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Families blast care home; COMPLAINTS OF UNTREATED WOUNDS AND RELATIVES LEFT 'FILTHY'.

Byline: PHOEBE WESTON ECHO Reporter phoebe.weston@trinitymirror.com @phoeb0

A FAMILY have spoken of their shock at discovering a horrific oozing ulcer on the leg of their elderly relative.

Joan Sass, an 89-year-old dementia sufferer who lived at Woolton Manor care home, was admitted to the Royal Liverpool hospital with a chest infection - where her family discovered the injury, which developed over more than a year.

Doctors detected a smell coming from Mrs Sass's, leg which was bandaged, but they were unable to unwrap it because it was infected, so had to cut the bandage off.

Mrs Sass's son, Paul, said: "My mother was screaming in agony and whoever had put it on had put cotton wool directly on an open wound.

"The stench of the wound was disgusting and the hospital went mad and told us to report this to the care guard."

The family said they later found out that the wound was the result of an incident that happened 15 months previously, in which Mrs Sass suffered a cut to her leg.

Mrs Sass's granddaughter, Jennifer, added: "My dad sent me the pictures on Hallowe'en and I thought it was some kind of Hallowe'en joke."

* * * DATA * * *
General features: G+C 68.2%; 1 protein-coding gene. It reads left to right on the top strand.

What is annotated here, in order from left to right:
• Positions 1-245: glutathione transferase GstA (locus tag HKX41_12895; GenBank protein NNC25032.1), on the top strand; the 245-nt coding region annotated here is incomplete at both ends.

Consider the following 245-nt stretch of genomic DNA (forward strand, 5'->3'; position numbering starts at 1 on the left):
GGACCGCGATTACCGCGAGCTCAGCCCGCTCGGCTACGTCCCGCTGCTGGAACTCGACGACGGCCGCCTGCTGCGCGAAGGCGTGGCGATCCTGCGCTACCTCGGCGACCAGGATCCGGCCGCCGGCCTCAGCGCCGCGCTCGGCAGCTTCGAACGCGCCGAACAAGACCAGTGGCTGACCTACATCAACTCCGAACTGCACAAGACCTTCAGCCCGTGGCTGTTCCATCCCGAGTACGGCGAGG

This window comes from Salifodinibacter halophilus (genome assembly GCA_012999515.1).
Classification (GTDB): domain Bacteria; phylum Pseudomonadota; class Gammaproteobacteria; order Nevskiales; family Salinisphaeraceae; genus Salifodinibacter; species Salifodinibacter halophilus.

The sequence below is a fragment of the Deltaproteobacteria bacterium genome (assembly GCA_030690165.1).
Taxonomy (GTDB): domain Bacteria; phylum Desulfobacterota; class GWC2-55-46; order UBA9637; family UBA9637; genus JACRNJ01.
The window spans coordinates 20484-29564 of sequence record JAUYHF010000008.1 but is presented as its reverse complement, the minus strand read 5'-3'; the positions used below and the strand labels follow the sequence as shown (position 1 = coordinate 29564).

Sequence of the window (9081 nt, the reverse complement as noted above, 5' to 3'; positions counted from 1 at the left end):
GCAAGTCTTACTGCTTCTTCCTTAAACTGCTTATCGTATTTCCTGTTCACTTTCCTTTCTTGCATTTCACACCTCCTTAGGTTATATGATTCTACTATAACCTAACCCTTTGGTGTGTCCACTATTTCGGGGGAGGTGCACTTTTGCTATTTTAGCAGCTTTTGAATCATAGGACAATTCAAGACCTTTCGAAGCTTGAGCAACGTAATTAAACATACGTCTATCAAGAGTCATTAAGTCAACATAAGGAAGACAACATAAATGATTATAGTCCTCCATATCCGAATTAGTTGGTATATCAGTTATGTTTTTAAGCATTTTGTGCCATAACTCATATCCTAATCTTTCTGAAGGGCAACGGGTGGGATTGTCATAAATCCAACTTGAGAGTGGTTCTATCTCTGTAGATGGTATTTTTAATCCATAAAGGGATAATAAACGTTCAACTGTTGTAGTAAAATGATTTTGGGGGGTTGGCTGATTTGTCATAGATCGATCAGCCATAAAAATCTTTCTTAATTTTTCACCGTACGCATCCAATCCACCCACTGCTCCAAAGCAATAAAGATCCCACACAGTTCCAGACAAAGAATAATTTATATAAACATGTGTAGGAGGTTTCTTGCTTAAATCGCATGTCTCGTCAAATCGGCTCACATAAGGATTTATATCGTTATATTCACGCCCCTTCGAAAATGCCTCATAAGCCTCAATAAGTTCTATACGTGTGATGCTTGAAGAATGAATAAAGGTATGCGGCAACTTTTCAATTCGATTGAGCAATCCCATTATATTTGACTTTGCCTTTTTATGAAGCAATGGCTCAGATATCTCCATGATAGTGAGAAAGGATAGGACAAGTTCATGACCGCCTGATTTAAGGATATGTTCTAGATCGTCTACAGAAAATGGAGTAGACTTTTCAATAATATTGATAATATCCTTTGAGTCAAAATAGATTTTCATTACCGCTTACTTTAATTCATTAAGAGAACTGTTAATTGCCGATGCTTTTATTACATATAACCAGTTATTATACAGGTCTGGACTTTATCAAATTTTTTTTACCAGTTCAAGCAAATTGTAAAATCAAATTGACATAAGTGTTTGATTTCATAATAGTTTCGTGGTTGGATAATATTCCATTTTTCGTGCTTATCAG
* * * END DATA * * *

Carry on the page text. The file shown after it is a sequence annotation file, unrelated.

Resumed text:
The family say they are now considering taking legal action.

However, the Sass family are not the only ones who claim to have experienced poor care standards.

Beryl Darnell had been in the home since 2014 and has vascular dementia and Parkinson's. In September, the 74-year-old was admitted to hospital with a broken leg.

"She was filthy - covered in dry skin, her teeth were dirty, everything was filthy", said her grandson Pearce Darnell, 23.

Previously, the family say they had visited Mrs Darnell in the home in early September and she was crying, saying she hadn't showered in weeks. Her file showed she was last showered on July 22.

"It's my grandparents' life savings that are paying for her care and it's shambolic," said Mr Darnell.

Both families said some of the staff were very nice and felt like they were under a lot of pressure. They have decided to move their elderly relatives to another care home.

Woolton Manor care home did not wish to make a comment. The home, on Allerton Road, is registered to provide accommodation for people who require nursing or personal care and treatment of disease. In September, it was home to 58 elderly people.

Its most recent Care Quality Commission report said it "requires improvement".

CAPTION(S):

Joan Sass with her late husband, Eric; and, left, Beryl Darnell

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Publication:Liverpool Echo (Liverpool, England)
Date:Nov 18, 2016
Words:423
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